London City Airport (LCA) has revealed that due to expansion it plans to introduce a ‘feeder park’ type taxi rank at the airport and introduce a charge for taxi drivers that want to work there.

A fee of around £3.00 has been mooted by the management with the suggestion that drivers could reclaim the money via their passengers through the ‘extras’ button on the meter.

The management of LCA say they have looked at the Heathrow model and are sure that it will work for London City as well. Unlike Heathrow, LCA intend to keep the private hire booking desk that is situated inside the terminal.

London City Airport is growing in popularity; recent results showed that 328,115 passengers flew through the airport in July, a 25 per cent increase on the same period in 2012 and 12,600 more than the previous record, set in May this year.

What next for the taxi trade?


London City Airport and its passengers have since it opened enjoyed excellent service from the London taxi trade, a service that has been delivered free of charge to the airport. The move comes at a time when the Government via its Law Commission review are seeking to change the way the whole taxi and private hire trades work right across Britain. Under the review airports like LCA would be able to look at the possibility of doing away with the hackney carriage trade completely and opt for a an exclusive private hire arrangement instead. Stansted, Gatwick, Cardiff, and many other UK airports already operate this way. To add further worry to the taxi trade Transport for London in its response to Law Commission proposals see nothing wrong with airports applying extra conditions on taxis and drivers that work London’s airports.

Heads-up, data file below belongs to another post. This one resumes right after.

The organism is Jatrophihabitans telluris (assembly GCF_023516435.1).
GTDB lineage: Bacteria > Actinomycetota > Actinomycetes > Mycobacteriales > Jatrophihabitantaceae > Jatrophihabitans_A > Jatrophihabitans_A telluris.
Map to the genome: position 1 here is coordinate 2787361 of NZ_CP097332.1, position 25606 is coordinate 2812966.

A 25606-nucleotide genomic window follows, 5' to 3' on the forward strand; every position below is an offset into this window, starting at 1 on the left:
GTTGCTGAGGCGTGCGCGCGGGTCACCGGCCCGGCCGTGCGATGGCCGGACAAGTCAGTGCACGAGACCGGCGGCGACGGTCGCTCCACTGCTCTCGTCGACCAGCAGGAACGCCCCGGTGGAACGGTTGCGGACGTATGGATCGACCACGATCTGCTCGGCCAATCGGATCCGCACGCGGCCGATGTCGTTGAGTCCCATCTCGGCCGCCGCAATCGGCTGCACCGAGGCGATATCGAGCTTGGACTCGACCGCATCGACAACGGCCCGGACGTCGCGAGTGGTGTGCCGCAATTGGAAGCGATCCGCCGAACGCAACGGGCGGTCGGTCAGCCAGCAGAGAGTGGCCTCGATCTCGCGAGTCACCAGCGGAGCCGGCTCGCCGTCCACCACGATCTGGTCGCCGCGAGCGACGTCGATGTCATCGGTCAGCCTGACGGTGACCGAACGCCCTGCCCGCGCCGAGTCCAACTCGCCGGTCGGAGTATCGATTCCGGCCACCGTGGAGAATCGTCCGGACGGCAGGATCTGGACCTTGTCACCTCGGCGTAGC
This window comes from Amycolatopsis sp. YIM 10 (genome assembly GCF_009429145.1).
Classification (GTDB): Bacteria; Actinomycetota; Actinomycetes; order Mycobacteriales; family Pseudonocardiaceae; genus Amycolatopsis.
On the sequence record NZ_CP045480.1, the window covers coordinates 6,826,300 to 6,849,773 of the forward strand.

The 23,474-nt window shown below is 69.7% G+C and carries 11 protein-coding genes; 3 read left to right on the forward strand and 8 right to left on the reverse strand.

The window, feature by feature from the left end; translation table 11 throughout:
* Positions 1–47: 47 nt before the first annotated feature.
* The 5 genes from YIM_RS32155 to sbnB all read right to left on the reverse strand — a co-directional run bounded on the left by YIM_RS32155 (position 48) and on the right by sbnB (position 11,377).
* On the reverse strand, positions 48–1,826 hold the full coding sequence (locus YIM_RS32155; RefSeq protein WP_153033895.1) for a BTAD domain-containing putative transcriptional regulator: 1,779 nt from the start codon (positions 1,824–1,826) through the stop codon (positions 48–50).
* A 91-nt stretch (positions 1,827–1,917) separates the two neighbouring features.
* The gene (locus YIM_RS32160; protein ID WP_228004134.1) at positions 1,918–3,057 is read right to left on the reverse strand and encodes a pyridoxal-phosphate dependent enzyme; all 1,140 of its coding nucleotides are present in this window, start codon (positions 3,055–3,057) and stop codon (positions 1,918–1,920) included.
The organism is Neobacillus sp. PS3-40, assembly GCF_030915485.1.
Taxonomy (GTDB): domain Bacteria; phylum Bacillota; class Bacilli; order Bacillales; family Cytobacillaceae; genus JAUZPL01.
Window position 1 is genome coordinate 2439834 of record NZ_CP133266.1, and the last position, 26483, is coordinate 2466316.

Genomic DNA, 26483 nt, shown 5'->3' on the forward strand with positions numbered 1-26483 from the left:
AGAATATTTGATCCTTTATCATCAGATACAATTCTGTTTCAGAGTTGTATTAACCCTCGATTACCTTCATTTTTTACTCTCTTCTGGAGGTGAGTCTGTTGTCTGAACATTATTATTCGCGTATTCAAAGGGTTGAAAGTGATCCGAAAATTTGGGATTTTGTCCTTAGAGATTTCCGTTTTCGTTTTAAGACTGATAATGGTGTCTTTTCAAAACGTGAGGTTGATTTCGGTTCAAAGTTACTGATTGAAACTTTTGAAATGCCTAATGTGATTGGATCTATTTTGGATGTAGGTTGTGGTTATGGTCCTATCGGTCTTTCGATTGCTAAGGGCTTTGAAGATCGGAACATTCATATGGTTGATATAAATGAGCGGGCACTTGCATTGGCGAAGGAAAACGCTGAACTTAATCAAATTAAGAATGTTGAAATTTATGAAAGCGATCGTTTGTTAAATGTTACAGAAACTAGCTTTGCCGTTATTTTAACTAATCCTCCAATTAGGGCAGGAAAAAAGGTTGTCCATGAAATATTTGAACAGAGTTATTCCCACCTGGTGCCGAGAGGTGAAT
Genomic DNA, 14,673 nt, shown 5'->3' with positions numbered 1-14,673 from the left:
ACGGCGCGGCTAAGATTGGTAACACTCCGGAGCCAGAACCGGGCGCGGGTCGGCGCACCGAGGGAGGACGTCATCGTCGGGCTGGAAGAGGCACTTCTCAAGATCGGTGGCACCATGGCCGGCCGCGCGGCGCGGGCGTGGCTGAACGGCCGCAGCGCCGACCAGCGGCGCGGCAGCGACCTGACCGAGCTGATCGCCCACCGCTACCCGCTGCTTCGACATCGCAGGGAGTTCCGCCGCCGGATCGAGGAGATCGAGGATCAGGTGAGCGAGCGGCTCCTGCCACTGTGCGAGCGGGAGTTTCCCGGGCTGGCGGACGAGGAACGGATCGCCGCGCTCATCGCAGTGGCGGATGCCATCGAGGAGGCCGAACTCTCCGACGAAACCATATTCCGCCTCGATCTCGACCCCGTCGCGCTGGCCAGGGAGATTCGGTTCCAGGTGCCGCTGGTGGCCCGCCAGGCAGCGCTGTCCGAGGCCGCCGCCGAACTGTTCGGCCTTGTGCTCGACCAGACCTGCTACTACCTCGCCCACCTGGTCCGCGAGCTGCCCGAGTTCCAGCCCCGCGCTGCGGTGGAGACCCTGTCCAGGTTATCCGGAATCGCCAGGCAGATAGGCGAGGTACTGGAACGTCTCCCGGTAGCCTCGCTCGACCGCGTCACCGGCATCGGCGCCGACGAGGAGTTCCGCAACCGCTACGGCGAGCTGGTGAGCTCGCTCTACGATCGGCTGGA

Unite Cab Section has always opposed taxi drivers being charged for work, pointing out that drivers have already paid for the right to work via their licensing fees. Unite says taxis should have free and open access to the public.

At a meeting with City Airport management yesterday (Friday 6th September) UNITE  repeated this position, which was supported by the LTDA.

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